The concepts of “race” and “intelligence” developed by white elites are so intertwined as to be inseparable. White elites developed both concepts simultaneously as tools to support their social power, and each concept reinforces the other. Thus, we cannot adequately address the injustice of white supremacy without addressing the injustice of conceptualizing cognitive functioning in hierarchical terms and vice versa. This conclusion has important policy implications, calling into question both the segregation of public schooling on the basis of “cognitive ability,” which disproportionately harms black students, and narrow, meritocratic conceptions of intelligence at the university and professional school level, which disproportionately exclude black people from academia. While I sympathize with the motivation of activists who have rightfully argued that black people are not intellectually inferior to white people, we should move more radically in the direction of understanding cognitive ability non-hierarchically in order to completely eradicate the devastating legacy of intertwined racial/cognitive ability construction.
Gendering Postwar Diaspora Politics: African American Women and U.S. Racial Policy
This project examines the role played by African American women in post-World War II diaspora politics, with a view toward assessing their impact on U.S. foreign and domestic race policies. Using a language of rights popularized during the war, African American women placed themselves at the center of the postwar decolonization movement, helping found anticolonial organizations and lobbying the U.S. government and the United Nations on behalf of African and Asian liberation movements. In the process, they linked international movements to the liberation struggle of blacks in the American South. After over a decade of working outside the U.S. political system, several of these women joined the Progressive Party, attempting to influence race policy from within the system. This paper explores the long-term impact of the activism of Shirley Graham (Du Bois), Eslanda Robeson and Charlotta Bass in the 1948, 1950, and 1952 elections and their contributions to postwar diaspora politics.
The Sex-ing of Prison Reform and Compulsory Heterosexuality in Early Pennsylvania, 1776-1835
The prison reform movement of late eighteenth-century Philadelphia was marked by an intense evaluation of boundaries—between body and soul, criminal and law-abiding, male and female, black and white. Beginning with the work of the Pennsylvania Prison Society in 1787, criminals were increasingly treated differently depending on their sex. What was the role of prison reform in shaping the parameters of the sexual subjectivity of criminals and the gender of crime? Did changes in the treatment of men and women reinforce or undermine compulsory heterosexuality and, by extension, the categories of men and women? The experience of black women, who were incarcerated at disproportionately high rates, is crucial to this analysis of the construction of the category of women. In Discipline and Punish, Foucault argues that efforts to reform the system of punishment actually reinforced a criminal identity and encouraged criminal behavior. This study will build on his conclusion and further interrogate the makeup of the “criminal identity.” How did race, gender, sex, and sexuality shape the construction of the criminal?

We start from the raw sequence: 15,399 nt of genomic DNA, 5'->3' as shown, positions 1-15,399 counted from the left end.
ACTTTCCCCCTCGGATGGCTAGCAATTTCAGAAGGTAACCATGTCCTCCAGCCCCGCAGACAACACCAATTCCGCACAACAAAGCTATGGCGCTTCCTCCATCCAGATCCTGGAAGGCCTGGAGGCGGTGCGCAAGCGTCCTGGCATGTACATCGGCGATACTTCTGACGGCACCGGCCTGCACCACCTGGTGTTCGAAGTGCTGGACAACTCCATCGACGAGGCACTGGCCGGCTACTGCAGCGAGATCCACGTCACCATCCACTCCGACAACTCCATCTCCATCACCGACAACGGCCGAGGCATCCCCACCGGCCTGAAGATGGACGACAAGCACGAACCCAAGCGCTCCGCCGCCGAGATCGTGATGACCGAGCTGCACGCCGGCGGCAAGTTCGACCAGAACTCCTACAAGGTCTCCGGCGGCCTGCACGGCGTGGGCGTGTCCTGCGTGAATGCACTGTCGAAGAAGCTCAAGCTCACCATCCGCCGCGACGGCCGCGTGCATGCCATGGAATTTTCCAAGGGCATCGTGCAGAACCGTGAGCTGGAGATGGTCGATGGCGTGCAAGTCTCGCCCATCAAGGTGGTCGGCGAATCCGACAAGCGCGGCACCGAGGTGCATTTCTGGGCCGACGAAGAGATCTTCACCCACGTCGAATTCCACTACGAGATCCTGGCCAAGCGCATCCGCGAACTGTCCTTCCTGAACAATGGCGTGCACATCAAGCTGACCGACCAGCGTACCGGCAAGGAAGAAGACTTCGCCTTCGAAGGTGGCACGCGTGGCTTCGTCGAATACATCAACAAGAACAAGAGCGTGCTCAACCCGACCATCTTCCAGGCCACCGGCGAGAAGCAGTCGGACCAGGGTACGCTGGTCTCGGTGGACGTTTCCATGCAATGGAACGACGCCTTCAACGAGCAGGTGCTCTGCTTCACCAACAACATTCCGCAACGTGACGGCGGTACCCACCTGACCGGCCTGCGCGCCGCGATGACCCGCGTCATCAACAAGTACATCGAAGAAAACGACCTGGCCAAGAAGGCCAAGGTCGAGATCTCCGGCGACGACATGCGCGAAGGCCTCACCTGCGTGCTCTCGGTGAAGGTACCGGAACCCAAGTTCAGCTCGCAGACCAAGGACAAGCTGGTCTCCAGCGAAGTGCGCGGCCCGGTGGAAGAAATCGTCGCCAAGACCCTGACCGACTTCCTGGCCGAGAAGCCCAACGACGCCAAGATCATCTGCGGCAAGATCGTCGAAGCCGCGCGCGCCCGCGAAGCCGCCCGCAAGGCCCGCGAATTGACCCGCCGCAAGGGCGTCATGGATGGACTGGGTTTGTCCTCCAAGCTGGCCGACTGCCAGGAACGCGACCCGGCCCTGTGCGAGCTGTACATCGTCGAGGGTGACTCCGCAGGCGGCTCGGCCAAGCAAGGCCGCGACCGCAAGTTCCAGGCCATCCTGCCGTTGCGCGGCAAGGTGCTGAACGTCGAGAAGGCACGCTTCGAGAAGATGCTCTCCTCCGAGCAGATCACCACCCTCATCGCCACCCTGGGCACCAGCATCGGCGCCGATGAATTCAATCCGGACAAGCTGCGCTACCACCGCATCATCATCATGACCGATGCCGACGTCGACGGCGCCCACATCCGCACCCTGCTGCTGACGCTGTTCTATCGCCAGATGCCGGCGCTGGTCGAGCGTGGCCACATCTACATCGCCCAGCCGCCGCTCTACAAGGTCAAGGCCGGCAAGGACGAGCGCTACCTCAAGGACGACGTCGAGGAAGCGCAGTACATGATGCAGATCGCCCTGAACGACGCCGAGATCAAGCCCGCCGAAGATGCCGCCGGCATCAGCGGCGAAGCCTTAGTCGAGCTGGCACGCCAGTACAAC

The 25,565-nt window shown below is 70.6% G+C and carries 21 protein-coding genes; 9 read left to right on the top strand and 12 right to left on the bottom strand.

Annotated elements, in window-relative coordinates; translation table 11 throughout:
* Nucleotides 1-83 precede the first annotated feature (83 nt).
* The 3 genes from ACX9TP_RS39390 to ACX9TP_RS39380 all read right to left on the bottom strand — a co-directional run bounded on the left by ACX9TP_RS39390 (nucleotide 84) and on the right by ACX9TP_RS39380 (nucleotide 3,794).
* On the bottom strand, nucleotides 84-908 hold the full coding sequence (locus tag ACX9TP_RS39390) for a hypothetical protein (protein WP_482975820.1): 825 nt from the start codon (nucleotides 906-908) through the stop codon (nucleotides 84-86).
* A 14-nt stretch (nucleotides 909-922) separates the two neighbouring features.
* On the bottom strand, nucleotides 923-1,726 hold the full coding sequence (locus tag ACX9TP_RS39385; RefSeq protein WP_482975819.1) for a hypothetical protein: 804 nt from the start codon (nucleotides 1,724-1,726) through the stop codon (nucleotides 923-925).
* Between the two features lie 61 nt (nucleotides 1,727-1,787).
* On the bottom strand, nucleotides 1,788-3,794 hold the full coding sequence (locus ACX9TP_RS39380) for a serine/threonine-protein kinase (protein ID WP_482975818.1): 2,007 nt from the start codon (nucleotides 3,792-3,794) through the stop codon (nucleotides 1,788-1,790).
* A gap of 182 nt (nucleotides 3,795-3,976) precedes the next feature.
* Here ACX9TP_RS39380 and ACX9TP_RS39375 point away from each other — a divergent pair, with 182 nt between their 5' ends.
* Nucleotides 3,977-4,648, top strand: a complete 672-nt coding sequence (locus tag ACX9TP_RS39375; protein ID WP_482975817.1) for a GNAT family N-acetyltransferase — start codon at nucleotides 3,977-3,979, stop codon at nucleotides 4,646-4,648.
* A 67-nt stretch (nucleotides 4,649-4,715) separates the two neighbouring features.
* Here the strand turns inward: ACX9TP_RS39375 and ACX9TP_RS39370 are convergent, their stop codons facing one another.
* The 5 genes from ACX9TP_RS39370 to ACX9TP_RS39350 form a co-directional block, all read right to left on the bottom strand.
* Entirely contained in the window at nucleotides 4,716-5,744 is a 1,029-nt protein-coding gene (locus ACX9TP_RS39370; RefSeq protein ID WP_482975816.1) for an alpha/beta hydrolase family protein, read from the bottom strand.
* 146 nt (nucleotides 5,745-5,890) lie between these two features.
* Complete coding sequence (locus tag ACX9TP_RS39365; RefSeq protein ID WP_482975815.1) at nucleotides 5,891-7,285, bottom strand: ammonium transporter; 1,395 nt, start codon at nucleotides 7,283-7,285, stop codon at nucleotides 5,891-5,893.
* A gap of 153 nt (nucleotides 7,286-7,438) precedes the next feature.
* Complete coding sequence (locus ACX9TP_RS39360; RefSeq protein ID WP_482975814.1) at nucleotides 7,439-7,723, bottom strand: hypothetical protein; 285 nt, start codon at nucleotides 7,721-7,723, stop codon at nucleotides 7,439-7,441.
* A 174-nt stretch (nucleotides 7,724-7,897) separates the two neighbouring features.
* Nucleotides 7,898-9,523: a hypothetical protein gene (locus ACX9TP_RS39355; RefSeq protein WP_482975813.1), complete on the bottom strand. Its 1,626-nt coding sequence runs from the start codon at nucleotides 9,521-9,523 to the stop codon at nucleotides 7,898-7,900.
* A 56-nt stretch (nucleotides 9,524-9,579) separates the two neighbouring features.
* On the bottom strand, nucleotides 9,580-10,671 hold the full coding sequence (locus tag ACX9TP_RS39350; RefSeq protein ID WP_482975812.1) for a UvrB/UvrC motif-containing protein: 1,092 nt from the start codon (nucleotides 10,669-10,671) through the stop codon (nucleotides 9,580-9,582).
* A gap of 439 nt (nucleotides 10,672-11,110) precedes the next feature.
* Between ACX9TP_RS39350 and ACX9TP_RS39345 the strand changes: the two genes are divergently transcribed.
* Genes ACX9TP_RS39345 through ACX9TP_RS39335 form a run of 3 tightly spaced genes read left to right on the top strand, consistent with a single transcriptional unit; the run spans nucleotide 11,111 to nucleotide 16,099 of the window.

The Gendered Intersections of Domestic Violence, State Violence and Transition to Democracy in Santiago, Chile
From September 2002-December 2003 I conducted ethnographic dissertation field research in Santiago, Chile on women’s experiences of domestic violence in the context of transition from dictatorship (1973-1990) to democracy (1990-present). My dissertation analyzes violence and gender inequality at the intimate level of the domestic relationship, positioning gender, women and the “private” space of the home at the forefront, and then examines this violence in relation to the post-dictatorship legacy of state violence and gender discrimination. Chilean women still suffer violence by the state in the form of its ongoing neglect for ensuring their rights as equal citizens. This serves to maintain and replicate the interconnected gender inequalities in intimate relationships and state institutions. This project highlights the roles of state judicial institutions and systems in the reproduction of gender inequality and domestic violence, especially in periods of transition from dictatorial to democratic systems of government.
Descriptive Representation and Gendered Claims to Power
In an attempt to explain how gender both benefits and limits the political inclusion of women candidates to elective office, this research examines the role of descriptive representation (representation of others based on a resemblance to their demographic characteristics) versus substantive representation (representation of constituents based on their interests) along the lines of gender, race, and ethnicity in the 2002 elections. Congressional and gubernatorial candidates’ own campaign materials (print and website) are examined via content analysis for different ways in which candidates may claim to be representative of their constituents. Prototypical campaign materials will be developed based on the results of the content analysis for use in experimental manipulations to examine the effect of different claims to representation on potential voters. Ultimately, the goal of the research is to identify associations between types of representation and candidate identity in order to identify barriers to further political inclusion.